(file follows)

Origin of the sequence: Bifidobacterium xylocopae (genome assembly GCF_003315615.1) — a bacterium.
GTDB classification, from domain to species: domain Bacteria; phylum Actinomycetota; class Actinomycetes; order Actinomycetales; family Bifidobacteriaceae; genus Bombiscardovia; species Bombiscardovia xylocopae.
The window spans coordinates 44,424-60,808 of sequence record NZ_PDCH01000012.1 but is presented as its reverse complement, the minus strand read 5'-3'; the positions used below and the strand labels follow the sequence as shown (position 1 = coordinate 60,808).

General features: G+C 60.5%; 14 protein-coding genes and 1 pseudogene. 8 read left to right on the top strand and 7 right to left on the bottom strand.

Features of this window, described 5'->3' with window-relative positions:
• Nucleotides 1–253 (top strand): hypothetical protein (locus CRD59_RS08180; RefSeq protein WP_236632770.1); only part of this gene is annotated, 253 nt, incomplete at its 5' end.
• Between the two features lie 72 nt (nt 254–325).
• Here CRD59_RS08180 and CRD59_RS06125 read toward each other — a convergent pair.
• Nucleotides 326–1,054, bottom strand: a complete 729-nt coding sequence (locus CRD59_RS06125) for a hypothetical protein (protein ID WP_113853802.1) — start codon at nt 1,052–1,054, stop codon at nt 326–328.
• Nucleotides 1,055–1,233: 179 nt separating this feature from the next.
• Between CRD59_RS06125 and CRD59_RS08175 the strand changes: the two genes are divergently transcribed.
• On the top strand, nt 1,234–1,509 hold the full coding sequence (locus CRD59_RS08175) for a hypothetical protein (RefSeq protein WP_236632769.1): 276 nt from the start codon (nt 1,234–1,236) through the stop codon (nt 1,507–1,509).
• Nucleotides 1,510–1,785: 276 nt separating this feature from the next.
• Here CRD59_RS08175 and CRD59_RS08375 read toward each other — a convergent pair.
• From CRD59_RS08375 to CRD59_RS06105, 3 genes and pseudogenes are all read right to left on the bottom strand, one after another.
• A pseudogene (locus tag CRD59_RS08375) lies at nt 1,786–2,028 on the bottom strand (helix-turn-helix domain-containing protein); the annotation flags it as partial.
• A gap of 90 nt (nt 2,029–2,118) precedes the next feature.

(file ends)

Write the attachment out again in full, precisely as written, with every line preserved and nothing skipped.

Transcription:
Origin of the sequence: Bifidobacterium xylocopae (genome assembly GCF_003315615.1) — a bacterium.
GTDB classification, from domain to species: domain Bacteria; phylum Actinomycetota; class Actinomycetes; order Actinomycetales; family Bifidobacteriaceae; genus Bombiscardovia; species Bombiscardovia xylocopae.
The window spans coordinates 44,424-60,808 of sequence record NZ_PDCH01000012.1 but is presented as its reverse complement, the minus strand read 5'-3'; the positions used below and the strand labels follow the sequence as shown (position 1 = coordinate 60,808).

General features: G+C 60.5%; 14 protein-coding genes and 1 pseudogene. 8 read left to right on the top strand and 7 right to left on the bottom strand.

Features of this window, described 5'->3' with window-relative positions:
• Nucleotides 1–253 (top strand): hypothetical protein (locus CRD59_RS08180; RefSeq protein WP_236632770.1); only part of this gene is annotated, 253 nt, incomplete at its 5' end.
• Between the two features lie 72 nt (nt 254–325).
• Here CRD59_RS08180 and CRD59_RS06125 read toward each other — a convergent pair.
• Nucleotides 326–1,054, bottom strand: a complete 729-nt coding sequence (locus CRD59_RS06125) for a hypothetical protein (protein ID WP_113853802.1) — start codon at nt 1,052–1,054, stop codon at nt 326–328.
• Nucleotides 1,055–1,233: 179 nt separating this feature from the next.
• Between CRD59_RS06125 and CRD59_RS08175 the strand changes: the two genes are divergently transcribed.
• On the top strand, nt 1,234–1,509 hold the full coding sequence (locus CRD59_RS08175) for a hypothetical protein (RefSeq protein WP_236632769.1): 276 nt from the start codon (nt 1,234–1,236) through the stop codon (nt 1,507–1,509).
• Nucleotides 1,510–1,785: 276 nt separating this feature from the next.
• Here CRD59_RS08175 and CRD59_RS08375 read toward each other — a convergent pair.
• From CRD59_RS08375 to CRD59_RS06105, 3 genes and pseudogenes are all read right to left on the bottom strand, one after another.
• A pseudogene (locus tag CRD59_RS08375) lies at nt 1,786–2,028 on the bottom strand (helix-turn-helix domain-containing protein); the annotation flags it as partial.
• A gap of 90 nt (nt 2,029–2,118) precedes the next feature.